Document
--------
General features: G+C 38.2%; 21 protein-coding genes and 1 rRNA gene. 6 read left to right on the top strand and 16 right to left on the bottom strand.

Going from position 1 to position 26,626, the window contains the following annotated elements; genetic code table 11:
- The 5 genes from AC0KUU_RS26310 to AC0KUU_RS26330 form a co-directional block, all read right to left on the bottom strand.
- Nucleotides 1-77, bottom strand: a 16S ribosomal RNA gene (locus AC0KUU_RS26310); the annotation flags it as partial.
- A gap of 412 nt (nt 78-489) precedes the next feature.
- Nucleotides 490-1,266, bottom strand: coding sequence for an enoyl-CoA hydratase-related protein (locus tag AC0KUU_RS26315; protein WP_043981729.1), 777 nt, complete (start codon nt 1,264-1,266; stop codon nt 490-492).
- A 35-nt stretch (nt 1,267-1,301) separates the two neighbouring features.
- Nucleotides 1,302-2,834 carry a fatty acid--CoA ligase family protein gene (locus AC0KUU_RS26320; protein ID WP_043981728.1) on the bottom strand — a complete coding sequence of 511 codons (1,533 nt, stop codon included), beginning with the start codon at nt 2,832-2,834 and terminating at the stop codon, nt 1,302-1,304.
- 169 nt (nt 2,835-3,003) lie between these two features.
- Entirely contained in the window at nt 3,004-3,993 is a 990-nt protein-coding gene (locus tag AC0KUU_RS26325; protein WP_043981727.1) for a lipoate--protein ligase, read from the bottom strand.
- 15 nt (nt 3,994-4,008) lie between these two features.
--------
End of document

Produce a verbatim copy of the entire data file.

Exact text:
General features: G+C 38.2%; 21 protein-coding genes and 1 rRNA gene. 6 read left to right on the top strand and 16 right to left on the bottom strand.

Going from position 1 to position 26,626, the window contains the following annotated elements; genetic code table 11:
- The 5 genes from AC0KUU_RS26310 to AC0KUU_RS26330 form a co-directional block, all read right to left on the bottom strand.
- Nucleotides 1-77, bottom strand: a 16S ribosomal RNA gene (locus AC0KUU_RS26310); the annotation flags it as partial.
- A gap of 412 nt (nt 78-489) precedes the next feature.
- Nucleotides 490-1,266, bottom strand: coding sequence for an enoyl-CoA hydratase-related protein (locus tag AC0KUU_RS26315; protein WP_043981729.1), 777 nt, complete (start codon nt 1,264-1,266; stop codon nt 490-492).
- A 35-nt stretch (nt 1,267-1,301) separates the two neighbouring features.
- Nucleotides 1,302-2,834 carry a fatty acid--CoA ligase family protein gene (locus AC0KUU_RS26320; protein ID WP_043981728.1) on the bottom strand — a complete coding sequence of 511 codons (1,533 nt, stop codon included), beginning with the start codon at nt 2,832-2,834 and terminating at the stop codon, nt 1,302-1,304.
- 169 nt (nt 2,835-3,003) lie between these two features.
- Entirely contained in the window at nt 3,004-3,993 is a 990-nt protein-coding gene (locus tag AC0KUU_RS26325; protein WP_043981727.1) for a lipoate--protein ligase, read from the bottom strand.
- 15 nt (nt 3,994-4,008) lie between these two features.